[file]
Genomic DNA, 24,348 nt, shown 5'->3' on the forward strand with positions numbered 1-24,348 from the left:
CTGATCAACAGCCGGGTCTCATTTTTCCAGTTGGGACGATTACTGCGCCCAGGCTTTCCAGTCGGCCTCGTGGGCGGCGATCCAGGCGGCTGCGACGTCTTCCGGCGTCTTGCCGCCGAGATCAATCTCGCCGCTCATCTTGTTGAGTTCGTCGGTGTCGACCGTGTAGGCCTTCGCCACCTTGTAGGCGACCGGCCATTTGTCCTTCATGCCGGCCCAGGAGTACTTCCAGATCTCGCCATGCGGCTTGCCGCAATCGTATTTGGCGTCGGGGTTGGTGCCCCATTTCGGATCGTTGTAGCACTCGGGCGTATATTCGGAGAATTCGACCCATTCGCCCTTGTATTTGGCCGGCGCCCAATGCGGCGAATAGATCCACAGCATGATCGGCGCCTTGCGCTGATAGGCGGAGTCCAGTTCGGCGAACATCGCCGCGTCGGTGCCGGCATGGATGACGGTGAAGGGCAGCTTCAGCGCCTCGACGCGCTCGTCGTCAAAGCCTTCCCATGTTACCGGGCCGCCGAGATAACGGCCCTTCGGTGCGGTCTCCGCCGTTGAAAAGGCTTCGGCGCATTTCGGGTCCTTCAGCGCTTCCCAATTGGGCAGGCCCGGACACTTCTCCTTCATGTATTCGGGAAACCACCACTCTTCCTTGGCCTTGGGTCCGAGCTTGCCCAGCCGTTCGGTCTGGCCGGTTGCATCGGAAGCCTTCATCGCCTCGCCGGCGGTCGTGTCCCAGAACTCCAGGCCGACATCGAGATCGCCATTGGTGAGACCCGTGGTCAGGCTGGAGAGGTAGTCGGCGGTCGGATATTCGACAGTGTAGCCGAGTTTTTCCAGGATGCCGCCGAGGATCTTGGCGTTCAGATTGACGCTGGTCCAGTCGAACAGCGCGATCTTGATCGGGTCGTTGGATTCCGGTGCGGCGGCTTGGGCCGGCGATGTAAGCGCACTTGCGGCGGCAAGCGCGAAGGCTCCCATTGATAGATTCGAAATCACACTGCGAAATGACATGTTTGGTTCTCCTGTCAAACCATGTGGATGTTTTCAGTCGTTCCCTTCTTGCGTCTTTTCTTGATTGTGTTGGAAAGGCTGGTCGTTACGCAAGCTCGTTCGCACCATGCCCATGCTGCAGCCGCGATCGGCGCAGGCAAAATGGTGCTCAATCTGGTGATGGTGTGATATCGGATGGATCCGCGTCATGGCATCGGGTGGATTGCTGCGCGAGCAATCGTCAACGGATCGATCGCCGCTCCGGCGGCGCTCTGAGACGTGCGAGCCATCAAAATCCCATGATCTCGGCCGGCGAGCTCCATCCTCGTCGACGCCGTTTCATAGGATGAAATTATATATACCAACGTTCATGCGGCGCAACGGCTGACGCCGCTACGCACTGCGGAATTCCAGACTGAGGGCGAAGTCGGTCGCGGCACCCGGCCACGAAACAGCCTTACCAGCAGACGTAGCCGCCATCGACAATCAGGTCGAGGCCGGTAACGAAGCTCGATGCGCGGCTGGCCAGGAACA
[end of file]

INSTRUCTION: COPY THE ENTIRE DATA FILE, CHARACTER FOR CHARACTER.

Genomic DNA, 24,348 nt, shown 5'->3' on the forward strand with positions numbered 1-24,348 from the left:
CTGATCAACAGCCGGGTCTCATTTTTCCAGTTGGGACGATTACTGCGCCCAGGCTTTCCAGTCGGCCTCGTGGGCGGCGATCCAGGCGGCTGCGACGTCTTCCGGCGTCTTGCCGCCGAGATCAATCTCGCCGCTCATCTTGTTGAGTTCGTCGGTGTCGACCGTGTAGGCCTTCGCCACCTTGTAGGCGACCGGCCATTTGTCCTTCATGCCGGCCCAGGAGTACTTCCAGATCTCGCCATGCGGCTTGCCGCAATCGTATTTGGCGTCGGGGTTGGTGCCCCATTTCGGATCGTTGTAGCACTCGGGCGTATATTCGGAGAATTCGACCCATTCGCCCTTGTATTTGGCCGGCGCCCAATGCGGCGAATAGATCCACAGCATGATCGGCGCCTTGCGCTGATAGGCGGAGTCCAGTTCGGCGAACATCGCCGCGTCGGTGCCGGCATGGATGACGGTGAAGGGCAGCTTCAGCGCCTCGACGCGCTCGTCGTCAAAGCCTTCCCATGTTACCGGGCCGCCGAGATAACGGCCCTTCGGTGCGGTCTCCGCCGTTGAAAAGGCTTCGGCGCATTTCGGGTCCTTCAGCGCTTCCCAATTGGGCAGGCCCGGACACTTCTCCTTCATGTATTCGGGAAACCACCACTCTTCCTTGGCCTTGGGTCCGAGCTTGCCCAGCCGTTCGGTCTGGCCGGTTGCATCGGAAGCCTTCATCGCCTCGCCGGCGGTCGTGTCCCAGAACTCCAGGCCGACATCGAGATCGCCATTGGTGAGACCCGTGGTCAGGCTGGAGAGGTAGTCGGCGGTCGGATATTCGACAGTGTAGCCGAGTTTTTCCAGGATGCCGCCGAGGATCTTGGCGTTCAGATTGACGCTGGTCCAGTCGAACAGCGCGATCTTGATCGGGTCGTTGGATTCCGGTGCGGCGGCTTGGGCCGGCGATGTAAGCGCACTTGCGGCGGCAAGCGCGAAGGCTCCCATTGATAGATTCGAAATCACACTGCGAAATGACATGTTTGGTTCTCCTGTCAAACCATGTGGATGTTTTCAGTCGTTCCCTTCTTGCGTCTTTTCTTGATTGTGTTGGAAAGGCTGGTCGTTACGCAAGCTCGTTCGCACCATGCCCATGCTGCAGCCGCGATCGGCGCAGGCAAAATGGTGCTCAATCTGGTGATGGTGTGATATCGGATGGATCCGCGTCATGGCATCGGGTGGATTGCTGCGCGAGCAATCGTCAACGGATCGATCGCCGCTCCGGCGGCGCTCTGAGACGTGCGAGCCATCAAAATCCCATGATCTCGGCCGGCGAGCTCCATCCTCGTCGACGCCGTTTCATAGGATGAAATTATATATACCAACGTTCATGCGGCGCAACGGCTGACGCCGCTACGCACTGCGGAATTCCAGACTGAGGGCGAAGTCGGTCGCGGCACCCGGCCACGAAACAGCCTTACCAGCAGACGTAGCCGCCATCGACAATCAGGTCGAGGCCGGTAACGAAGCTCGATGCGCGGCTGGCCAGGAACA